It’s dead easy to test your internet connection speed on a modern computer: just open a web browser, head to the speedtest.net website, and bam: away you go.
But there are other ways to test your network data speed on Linux, including using the command line.
Perhaps you want to check your network speeds match up with the ones you pay your ISP for, or see if a connection issue bugging you is real or imagined. Whichever; being able to run an internet speed test from the command line will come in handy.
In this tutorial I show you how to run a network speed test right from the Terminal using an app available in the repositories of most major Linux distributions. It’s not the the only tool for the job (and some argue not the best, either) but is one that’s a breeze to use.
Using ‘speedtest-cli’ on Linux
Now, to set your expectations, I will mention that running an internet speed test from the command line isn’t quite as exciting as other methods. You don’t get to see speedometers ticking vicariously, or colorful bar charts undulating before your eyes.
But you do get what you need: data, and fast.
We’ll use a Python tool called speedtest-cli to test internet speeds on Linux. This uses the speedtest.net website I mentioned at the start of this post. Using it you can test your internet upload and downloads speeds, and measure your ping.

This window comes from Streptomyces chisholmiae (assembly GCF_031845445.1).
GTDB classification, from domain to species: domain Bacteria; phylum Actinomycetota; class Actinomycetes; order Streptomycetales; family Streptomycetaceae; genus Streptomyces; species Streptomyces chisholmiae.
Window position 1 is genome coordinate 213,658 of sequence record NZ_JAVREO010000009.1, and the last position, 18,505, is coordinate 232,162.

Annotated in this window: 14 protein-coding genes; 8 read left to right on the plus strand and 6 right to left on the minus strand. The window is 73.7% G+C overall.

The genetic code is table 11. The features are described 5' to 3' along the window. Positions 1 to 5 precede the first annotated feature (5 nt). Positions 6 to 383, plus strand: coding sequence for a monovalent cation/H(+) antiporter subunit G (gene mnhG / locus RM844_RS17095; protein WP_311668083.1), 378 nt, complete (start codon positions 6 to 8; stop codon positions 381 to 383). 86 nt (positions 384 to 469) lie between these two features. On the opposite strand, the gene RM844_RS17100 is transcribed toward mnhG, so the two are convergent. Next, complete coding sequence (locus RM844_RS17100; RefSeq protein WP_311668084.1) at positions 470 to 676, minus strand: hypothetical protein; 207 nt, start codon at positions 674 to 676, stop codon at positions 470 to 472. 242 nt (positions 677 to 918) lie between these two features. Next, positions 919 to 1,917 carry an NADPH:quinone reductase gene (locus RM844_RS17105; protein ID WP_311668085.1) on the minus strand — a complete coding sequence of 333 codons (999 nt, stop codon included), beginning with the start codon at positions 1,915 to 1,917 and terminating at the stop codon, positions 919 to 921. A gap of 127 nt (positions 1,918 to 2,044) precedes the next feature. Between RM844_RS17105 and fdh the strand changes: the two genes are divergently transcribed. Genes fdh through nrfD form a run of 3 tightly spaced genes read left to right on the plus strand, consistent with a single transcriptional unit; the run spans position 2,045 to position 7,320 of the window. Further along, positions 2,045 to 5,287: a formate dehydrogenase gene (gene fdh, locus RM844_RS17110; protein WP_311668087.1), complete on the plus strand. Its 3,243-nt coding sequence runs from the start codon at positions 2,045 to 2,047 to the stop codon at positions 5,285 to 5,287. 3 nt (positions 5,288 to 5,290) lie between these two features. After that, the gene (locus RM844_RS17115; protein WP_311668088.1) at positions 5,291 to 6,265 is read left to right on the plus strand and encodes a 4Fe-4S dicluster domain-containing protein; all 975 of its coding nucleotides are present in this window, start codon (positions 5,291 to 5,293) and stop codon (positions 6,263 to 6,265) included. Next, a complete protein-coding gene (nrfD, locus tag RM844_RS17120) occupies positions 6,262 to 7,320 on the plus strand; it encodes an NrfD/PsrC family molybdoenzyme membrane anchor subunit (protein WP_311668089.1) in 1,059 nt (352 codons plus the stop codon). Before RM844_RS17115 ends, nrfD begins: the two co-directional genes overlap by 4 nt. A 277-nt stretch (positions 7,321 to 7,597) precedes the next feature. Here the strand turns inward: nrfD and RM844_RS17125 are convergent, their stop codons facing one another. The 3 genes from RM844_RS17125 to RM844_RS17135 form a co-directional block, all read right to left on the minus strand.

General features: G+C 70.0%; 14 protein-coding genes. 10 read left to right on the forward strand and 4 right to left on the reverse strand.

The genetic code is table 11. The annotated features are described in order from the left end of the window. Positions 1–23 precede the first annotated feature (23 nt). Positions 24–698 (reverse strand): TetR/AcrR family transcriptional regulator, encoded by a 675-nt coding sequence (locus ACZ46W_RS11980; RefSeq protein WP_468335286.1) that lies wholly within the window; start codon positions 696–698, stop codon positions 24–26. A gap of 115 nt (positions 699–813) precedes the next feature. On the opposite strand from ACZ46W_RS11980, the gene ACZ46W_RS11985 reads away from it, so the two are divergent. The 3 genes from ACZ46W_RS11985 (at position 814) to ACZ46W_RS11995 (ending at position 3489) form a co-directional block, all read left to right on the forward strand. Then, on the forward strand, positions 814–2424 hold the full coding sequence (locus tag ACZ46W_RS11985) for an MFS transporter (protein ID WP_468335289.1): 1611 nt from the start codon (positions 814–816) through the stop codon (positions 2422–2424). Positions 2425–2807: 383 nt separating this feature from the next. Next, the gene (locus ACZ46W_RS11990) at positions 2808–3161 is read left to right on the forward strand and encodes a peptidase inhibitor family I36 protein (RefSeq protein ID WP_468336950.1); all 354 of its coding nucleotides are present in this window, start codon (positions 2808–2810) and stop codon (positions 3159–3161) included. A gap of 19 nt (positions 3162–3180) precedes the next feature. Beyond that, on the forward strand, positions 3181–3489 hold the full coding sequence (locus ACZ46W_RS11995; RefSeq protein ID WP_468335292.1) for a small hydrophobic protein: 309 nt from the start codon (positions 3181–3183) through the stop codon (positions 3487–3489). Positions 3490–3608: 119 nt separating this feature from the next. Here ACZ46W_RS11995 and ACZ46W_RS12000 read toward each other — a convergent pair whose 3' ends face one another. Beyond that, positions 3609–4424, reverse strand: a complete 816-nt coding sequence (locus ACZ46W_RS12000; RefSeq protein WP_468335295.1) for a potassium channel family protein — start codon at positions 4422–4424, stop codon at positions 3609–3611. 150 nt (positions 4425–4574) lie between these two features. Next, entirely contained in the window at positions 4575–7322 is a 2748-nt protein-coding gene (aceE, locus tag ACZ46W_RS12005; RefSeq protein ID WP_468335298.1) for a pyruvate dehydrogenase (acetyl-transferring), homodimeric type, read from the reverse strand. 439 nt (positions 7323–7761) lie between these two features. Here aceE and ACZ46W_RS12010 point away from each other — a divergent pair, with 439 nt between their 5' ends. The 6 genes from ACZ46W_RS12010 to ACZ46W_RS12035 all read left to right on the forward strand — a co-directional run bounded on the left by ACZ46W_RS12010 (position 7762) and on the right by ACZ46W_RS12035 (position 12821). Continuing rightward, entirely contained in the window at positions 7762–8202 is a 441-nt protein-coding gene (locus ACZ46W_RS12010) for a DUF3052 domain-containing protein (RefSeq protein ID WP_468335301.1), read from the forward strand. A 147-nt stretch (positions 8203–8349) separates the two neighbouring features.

I will add that some websites/servers/ISPs are savvy to traffic from this site, so take the results with a small thimble of NaCl.
First things first: install the
speedtest-cli tool on your Linux system. The exact way to do this will vary based on your OS but the package is in the repos of every major Linux distro meaning you can run
sudo apt install speedtest-cli (or your distro’s equivalent) to get it.
1) Open a new Terminal window (on most Linux distributions you can do this quickly by pressing the
2) In the Terminal’s window, type the following command:
3) Press the Enter key on your keyboard to run the command.
The app takes 30 seconds or so to properly measure your upload and download speeds so do be patient. Once it’s ready you’ll see a concise report:
If you want to see more information about your network during and after the test (such as IP address, test location, etc) you can run
speedtest-cli without the
--simple flag. This delivers a more verbose output, like so:
And to see the full range of options available with the tool —there are lots— run the
speedtest-cli -h command to crib the man page.
So that’s it; you now know how to run a network speed test on any Linux distro from whatever terminal emulator or CLI environment is provided
How do you prefer to do network speed tests? Does being able to do it from the command line instead of a dedicated network test website appeal? Share your thoughts on this tutorial down in the comments section!